pink-fall-planted-daylily

If you’re like most people, you probably assume that the best time to plant is in the spring. While spring is definitely a good time to put most plants in the ground, it is not the only time to do it. Fall is not only an excellent time for planting trees and shrubs, but also perennials! Here are some of the main benefits in doing so:

  1. Cooler temperatures help to lessen the stress caused by planting. Rather than planting in the spring right before the weather gets warm and sometimes downright hot, planting in the fall allows the roots of the plant to establish themselves while the temperatures are comfortable. Since the plants will not be producing lots of new growth or blooms during this time frame, all of the nourishment and water the plant receives in the fall can be used for producing healthy, strong roots.
  2. Shortened days mean less watering is needed. All plants require special attention to watering needs while becoming established, however, planting in the fall greatly lessens the amount of water which is required to do so. Not only does the cooler weather help slow evaporation rates but the shorter days also actually slow the process of photosynthesis in plants, causing them to use less water.
  3. Easily keep track of the location of existing plants when laying out your design for new ones. Adding perennials to an existing landscape or garden in the spring cannot be somewhat tricky since the existing plants may not yet be extremely visible. Planting at the end of the growing season in the fall when everything is just beginning to go dormant for the winter can make choosing the location for your additions much easier. Having the knowledge of where plants are currently located can greatly lessen the possibility of accidentally digging up a desired plant.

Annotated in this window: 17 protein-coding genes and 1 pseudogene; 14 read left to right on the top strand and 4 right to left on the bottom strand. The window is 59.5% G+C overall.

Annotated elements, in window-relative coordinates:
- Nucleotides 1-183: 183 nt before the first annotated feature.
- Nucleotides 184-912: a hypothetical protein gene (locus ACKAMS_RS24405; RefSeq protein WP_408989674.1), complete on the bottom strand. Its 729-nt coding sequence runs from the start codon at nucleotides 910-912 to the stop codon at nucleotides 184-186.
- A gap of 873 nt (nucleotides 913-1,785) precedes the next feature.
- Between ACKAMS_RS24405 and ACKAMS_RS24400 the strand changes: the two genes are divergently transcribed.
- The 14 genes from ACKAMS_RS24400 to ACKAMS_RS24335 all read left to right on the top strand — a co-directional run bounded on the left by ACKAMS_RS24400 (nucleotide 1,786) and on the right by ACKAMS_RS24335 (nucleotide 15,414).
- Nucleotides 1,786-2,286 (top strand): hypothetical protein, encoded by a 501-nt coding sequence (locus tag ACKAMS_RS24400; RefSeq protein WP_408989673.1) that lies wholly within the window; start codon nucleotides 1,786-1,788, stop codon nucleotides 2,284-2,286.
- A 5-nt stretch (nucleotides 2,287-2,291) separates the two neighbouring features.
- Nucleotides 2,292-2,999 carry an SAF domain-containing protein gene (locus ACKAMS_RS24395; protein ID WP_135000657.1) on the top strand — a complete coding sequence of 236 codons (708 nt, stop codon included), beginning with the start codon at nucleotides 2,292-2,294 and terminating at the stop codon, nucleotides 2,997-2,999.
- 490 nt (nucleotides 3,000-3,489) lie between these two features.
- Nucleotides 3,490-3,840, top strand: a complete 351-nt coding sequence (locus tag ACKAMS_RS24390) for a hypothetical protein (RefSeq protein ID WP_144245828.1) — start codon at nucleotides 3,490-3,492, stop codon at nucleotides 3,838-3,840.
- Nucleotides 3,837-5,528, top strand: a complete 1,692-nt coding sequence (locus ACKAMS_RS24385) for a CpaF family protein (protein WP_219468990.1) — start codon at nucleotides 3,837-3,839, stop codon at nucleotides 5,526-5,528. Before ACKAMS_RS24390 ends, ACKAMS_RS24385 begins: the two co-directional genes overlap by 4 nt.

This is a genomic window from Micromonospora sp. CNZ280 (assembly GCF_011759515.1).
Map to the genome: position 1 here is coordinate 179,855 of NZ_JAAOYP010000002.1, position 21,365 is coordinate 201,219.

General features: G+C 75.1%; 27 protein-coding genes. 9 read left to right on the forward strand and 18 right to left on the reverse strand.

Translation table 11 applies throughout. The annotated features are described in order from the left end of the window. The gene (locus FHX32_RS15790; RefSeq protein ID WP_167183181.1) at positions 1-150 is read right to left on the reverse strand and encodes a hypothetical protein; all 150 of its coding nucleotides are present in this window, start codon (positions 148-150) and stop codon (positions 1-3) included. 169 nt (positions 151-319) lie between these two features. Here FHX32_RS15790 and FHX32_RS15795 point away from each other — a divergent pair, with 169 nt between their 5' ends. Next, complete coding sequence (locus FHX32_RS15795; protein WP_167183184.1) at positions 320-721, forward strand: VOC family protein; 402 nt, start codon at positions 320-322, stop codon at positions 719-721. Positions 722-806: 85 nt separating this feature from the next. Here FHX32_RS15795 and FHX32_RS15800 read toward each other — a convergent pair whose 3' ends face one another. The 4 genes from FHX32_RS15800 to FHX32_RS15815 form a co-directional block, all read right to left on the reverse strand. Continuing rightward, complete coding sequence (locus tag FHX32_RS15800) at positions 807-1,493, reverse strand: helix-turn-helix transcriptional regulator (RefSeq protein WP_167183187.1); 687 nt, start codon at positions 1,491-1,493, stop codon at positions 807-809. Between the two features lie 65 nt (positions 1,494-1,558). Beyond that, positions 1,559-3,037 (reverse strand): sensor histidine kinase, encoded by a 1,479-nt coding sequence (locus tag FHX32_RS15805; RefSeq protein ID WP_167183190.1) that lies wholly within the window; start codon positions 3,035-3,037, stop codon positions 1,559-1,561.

4. Plant perennials as well as fall-planted (spring blooming) bulbs simultaneously! Since most of the more common bulbs are to be planted during the fall (such as tulips, daffodils, hyacinth, and crocus), why not plant them at the same time as your perennials? Many of the early to mid-spring blooming bulbs will have completed their blooming cycle and beginning to go dormant by the time the perennial season really starts to take off in the early summer. Planting these fall planted bulbs alongside or even in the same hole as perennials is a great way to extend the bloom time of your garden.

Excited about getting started with your new landscape or just sprucing up your existing one? Don’t wait until spring! Simply be sure to give your perennials at least 6-8 weeks in the ground prior to the typical date of the first hard frost in your area. Then when spring does arrive, you can sit back and watch your new garden “friends” come to life!

With hands in the dirt and head in the clouds,